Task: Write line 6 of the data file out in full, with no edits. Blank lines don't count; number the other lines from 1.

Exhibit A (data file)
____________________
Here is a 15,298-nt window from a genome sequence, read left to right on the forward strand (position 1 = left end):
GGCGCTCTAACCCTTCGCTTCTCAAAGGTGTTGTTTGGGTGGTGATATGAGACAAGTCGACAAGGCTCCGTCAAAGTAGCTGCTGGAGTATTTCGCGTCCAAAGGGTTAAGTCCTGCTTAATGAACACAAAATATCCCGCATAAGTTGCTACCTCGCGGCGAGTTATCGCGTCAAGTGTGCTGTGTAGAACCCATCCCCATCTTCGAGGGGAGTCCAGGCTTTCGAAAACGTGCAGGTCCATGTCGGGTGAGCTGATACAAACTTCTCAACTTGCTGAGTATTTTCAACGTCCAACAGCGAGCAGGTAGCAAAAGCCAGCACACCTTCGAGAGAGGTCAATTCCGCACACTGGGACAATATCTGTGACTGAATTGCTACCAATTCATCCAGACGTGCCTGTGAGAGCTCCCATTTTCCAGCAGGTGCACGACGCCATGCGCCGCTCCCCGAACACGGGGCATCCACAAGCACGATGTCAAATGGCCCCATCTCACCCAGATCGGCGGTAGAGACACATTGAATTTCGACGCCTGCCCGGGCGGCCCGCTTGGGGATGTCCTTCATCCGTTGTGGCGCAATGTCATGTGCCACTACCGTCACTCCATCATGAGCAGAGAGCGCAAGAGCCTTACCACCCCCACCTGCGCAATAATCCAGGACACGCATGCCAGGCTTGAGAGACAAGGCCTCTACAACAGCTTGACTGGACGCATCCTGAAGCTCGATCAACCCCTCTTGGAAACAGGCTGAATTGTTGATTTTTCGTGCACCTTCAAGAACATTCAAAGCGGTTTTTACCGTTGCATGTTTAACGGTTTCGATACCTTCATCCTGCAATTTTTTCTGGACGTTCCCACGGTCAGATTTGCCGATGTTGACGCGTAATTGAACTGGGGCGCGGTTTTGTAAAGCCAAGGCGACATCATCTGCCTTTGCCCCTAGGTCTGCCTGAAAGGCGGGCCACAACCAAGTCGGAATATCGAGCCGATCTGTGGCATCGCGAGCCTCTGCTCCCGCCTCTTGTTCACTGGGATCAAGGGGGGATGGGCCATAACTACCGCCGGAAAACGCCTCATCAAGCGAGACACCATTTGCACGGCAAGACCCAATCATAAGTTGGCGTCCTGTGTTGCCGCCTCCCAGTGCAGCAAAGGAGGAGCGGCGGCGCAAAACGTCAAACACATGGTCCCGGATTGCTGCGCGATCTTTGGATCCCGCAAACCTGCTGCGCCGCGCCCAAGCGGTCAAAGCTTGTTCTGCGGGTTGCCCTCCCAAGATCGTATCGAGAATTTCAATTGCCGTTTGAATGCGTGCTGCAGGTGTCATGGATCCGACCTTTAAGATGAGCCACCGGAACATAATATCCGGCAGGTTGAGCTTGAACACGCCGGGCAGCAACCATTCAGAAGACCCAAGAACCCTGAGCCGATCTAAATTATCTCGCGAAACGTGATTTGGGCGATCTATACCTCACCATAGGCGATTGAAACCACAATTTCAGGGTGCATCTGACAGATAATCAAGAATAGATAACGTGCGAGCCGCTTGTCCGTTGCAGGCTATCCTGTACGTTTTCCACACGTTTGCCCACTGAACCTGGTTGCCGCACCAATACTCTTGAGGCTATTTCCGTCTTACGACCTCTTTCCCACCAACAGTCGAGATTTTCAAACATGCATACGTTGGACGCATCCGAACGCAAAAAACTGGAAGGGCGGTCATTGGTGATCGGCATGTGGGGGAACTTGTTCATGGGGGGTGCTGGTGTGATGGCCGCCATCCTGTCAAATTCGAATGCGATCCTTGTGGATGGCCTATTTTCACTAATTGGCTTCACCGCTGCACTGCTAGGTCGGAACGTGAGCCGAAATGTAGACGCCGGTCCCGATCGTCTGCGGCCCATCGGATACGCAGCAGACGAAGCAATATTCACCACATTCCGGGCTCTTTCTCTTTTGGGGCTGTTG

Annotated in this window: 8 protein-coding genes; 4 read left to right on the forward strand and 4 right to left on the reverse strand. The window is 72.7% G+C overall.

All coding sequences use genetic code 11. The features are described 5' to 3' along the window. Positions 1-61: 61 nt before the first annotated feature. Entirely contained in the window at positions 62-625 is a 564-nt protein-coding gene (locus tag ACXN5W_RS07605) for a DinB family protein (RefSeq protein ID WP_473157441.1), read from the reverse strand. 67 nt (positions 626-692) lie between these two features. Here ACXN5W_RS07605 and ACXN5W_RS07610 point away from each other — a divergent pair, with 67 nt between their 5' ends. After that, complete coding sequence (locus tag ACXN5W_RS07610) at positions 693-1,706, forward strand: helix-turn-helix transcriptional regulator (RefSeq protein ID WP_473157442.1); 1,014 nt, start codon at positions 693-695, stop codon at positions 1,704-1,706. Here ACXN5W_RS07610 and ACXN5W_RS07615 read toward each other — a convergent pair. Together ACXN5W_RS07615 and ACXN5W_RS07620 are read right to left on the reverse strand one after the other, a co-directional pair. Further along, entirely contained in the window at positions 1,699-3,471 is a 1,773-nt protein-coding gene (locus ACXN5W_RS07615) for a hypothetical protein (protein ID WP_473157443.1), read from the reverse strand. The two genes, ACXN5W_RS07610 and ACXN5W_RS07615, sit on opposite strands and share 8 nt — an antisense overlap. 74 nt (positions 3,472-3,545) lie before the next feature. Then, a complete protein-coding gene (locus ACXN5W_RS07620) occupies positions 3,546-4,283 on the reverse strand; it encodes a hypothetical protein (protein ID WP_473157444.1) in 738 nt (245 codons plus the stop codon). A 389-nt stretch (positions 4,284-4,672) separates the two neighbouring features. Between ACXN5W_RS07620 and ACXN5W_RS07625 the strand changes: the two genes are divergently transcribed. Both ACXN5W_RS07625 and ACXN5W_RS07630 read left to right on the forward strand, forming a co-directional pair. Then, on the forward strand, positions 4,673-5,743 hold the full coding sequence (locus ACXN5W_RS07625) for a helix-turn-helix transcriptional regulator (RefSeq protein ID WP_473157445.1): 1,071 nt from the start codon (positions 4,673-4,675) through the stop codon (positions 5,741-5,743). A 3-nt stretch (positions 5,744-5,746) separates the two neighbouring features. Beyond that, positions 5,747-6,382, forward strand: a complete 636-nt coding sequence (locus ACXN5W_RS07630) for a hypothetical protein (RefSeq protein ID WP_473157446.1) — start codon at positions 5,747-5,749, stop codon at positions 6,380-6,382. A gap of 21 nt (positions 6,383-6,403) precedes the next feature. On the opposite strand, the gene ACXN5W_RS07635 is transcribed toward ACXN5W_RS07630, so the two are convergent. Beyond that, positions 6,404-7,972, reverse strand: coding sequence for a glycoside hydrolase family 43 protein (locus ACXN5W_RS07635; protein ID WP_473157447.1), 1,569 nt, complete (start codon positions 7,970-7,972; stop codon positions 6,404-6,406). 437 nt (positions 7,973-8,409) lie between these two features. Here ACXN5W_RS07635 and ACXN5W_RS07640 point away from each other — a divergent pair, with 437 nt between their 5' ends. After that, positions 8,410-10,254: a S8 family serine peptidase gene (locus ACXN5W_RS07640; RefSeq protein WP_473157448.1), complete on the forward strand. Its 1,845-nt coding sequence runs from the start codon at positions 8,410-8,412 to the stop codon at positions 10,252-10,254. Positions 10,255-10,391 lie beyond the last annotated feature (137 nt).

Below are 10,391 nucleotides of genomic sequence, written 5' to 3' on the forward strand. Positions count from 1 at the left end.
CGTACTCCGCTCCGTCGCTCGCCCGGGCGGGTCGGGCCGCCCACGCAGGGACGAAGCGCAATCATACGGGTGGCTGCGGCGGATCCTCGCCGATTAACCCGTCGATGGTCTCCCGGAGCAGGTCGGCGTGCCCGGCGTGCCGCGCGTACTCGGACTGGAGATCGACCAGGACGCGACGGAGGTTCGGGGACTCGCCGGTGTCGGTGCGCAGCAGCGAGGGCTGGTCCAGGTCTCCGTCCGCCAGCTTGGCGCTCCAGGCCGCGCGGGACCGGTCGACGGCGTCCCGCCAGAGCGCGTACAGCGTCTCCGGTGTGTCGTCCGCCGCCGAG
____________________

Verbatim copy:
CGTACTCCGCTCCGTCGCTCGCCCGGGCGGGTCGGGCCGCCCACGCAGGGACGAAGCGCAATCATACGGGTGGCTGCGGCGGATCCTCGCCGATTAACCCGTCGATGGTCTCCCGGAGCAGGTCGGCGTGCCCGGCGTGCCGCGCGTACTCGGACTGGAGATCGACCAGGACGCGACGGAGGTTCGGGGACTCGCCGGTGTCGGTGCGCAGCAGCGAGGGCTGGTCCAGGTCTCCGTCCGCCAGCTTGGCGCTCCAGGCCGCGCGGGACCGGTCGACGGCGTCCCGCCAGAGCGCGTACAGCGTCTCCGGTGTGTCGTCCGCCGCCGAG